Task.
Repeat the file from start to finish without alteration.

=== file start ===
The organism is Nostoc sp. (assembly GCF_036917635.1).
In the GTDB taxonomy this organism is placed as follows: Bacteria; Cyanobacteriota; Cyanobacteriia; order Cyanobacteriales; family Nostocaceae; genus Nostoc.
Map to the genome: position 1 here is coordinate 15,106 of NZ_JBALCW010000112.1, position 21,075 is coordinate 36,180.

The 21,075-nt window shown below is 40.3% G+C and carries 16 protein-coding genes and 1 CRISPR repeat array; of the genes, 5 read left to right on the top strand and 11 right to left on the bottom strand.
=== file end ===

The organism is Nostoc sp. (assembly GCF_036917635.1).
In the GTDB taxonomy this organism is placed as follows: Bacteria; Cyanobacteriota; Cyanobacteriia; order Cyanobacteriales; family Nostocaceae; genus Nostoc.
Map to the genome: position 1 here is coordinate 15,106 of NZ_JBALCW010000112.1, position 21,075 is coordinate 36,180.

The 21,075-nt window shown below is 40.3% G+C and carries 16 protein-coding genes and 1 CRISPR repeat array; of the genes, 5 read left to right on the top strand and 11 right to left on the bottom strand.